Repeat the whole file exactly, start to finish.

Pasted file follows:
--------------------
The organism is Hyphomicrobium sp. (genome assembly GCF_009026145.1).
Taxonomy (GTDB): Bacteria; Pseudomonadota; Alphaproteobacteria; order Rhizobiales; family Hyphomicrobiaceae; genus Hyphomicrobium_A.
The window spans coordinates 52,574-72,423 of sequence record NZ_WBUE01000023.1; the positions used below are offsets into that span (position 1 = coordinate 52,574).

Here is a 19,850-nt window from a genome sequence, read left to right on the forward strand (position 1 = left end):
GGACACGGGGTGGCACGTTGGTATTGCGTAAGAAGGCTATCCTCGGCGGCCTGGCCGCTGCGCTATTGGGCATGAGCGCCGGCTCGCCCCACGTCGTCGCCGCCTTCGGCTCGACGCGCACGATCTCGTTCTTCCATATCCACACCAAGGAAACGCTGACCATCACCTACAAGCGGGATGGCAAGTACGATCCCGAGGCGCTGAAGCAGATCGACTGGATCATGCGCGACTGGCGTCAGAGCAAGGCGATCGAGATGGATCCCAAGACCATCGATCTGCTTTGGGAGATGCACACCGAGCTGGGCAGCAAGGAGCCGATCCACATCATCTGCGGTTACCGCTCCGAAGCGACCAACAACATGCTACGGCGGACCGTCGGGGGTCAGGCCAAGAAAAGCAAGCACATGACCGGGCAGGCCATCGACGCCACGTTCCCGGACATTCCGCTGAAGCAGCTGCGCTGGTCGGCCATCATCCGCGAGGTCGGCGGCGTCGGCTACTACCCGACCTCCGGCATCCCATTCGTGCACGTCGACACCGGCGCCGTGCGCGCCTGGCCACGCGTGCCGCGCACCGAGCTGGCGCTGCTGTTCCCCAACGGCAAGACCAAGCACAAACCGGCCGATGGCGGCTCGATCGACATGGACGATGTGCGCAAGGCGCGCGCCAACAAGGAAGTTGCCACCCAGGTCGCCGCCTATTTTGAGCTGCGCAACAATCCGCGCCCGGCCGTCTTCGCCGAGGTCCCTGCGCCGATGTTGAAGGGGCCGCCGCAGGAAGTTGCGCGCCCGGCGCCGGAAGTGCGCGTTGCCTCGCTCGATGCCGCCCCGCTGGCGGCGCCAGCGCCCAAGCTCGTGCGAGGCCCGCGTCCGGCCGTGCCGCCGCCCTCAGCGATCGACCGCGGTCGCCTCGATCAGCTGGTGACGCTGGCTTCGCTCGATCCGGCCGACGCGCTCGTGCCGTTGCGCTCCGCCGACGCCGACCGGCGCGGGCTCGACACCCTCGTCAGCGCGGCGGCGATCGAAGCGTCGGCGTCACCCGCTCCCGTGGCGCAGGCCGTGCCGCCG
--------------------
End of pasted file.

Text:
The organism is Hyphomicrobium sp. (genome assembly GCF_009026145.1).
Taxonomy (GTDB): Bacteria; Pseudomonadota; Alphaproteobacteria; order Rhizobiales; family Hyphomicrobiaceae; genus Hyphomicrobium_A.
The window spans coordinates 52,574-72,423 of sequence record NZ_WBUE01000023.1; the positions used below are offsets into that span (position 1 = coordinate 52,574).

Here is a 19,850-nt window from a genome sequence, read left to right on the forward strand (position 1 = left end):
GGACACGGGGTGGCACGTTGGTATTGCGTAAGAAGGCTATCCTCGGCGGCCTGGCCGCTGCGCTATTGGGCATGAGCGCCGGCTCGCCCCACGTCGTCGCCGCCTTCGGCTCGACGCGCACGATCTCGTTCTTCCATATCCACACCAAGGAAACGCTGACCATCACCTACAAGCGGGATGGCAAGTACGATCCCGAGGCGCTGAAGCAGATCGACTGGATCATGCGCGACTGGCGTCAGAGCAAGGCGATCGAGATGGATCCCAAGACCATCGATCTGCTTTGGGAGATGCACACCGAGCTGGGCAGCAAGGAGCCGATCCACATCATCTGCGGTTACCGCTCCGAAGCGACCAACAACATGCTACGGCGGACCGTCGGGGGTCAGGCCAAGAAAAGCAAGCACATGACCGGGCAGGCCATCGACGCCACGTTCCCGGACATTCCGCTGAAGCAGCTGCGCTGGTCGGCCATCATCCGCGAGGTCGGCGGCGTCGGCTACTACCCGACCTCCGGCATCCCATTCGTGCACGTCGACACCGGCGCCGTGCGCGCCTGGCCACGCGTGCCGCGCACCGAGCTGGCGCTGCTGTTCCCCAACGGCAAGACCAAGCACAAACCGGCCGATGGCGGCTCGATCGACATGGACGATGTGCGCAAGGCGCGCGCCAACAAGGAAGTTGCCACCCAGGTCGCCGCCTATTTTGAGCTGCGCAACAATCCGCGCCCGGCCGTCTTCGCCGAGGTCCCTGCGCCGATGTTGAAGGGGCCGCCGCAGGAAGTTGCGCGCCCGGCGCCGGAAGTGCGCGTTGCCTCGCTCGATGCCGCCCCGCTGGCGGCGCCAGCGCCCAAGCTCGTGCGAGGCCCGCGTCCGGCCGTGCCGCCGCCCTCAGCGATCGACCGCGGTCGCCTCGATCAGCTGGTGACGCTGGCTTCGCTCGATCCGGCCGACGCGCTCGTGCCGTTGCGCTCCGCCGACGCCGACCGGCGCGGGCTCGACACCCTCGTCAGCGCGGCGGCGATCGAAGCGTCGGCGTCACCCGCTCCCGTGGCGCAGGCCGTGCCGCCG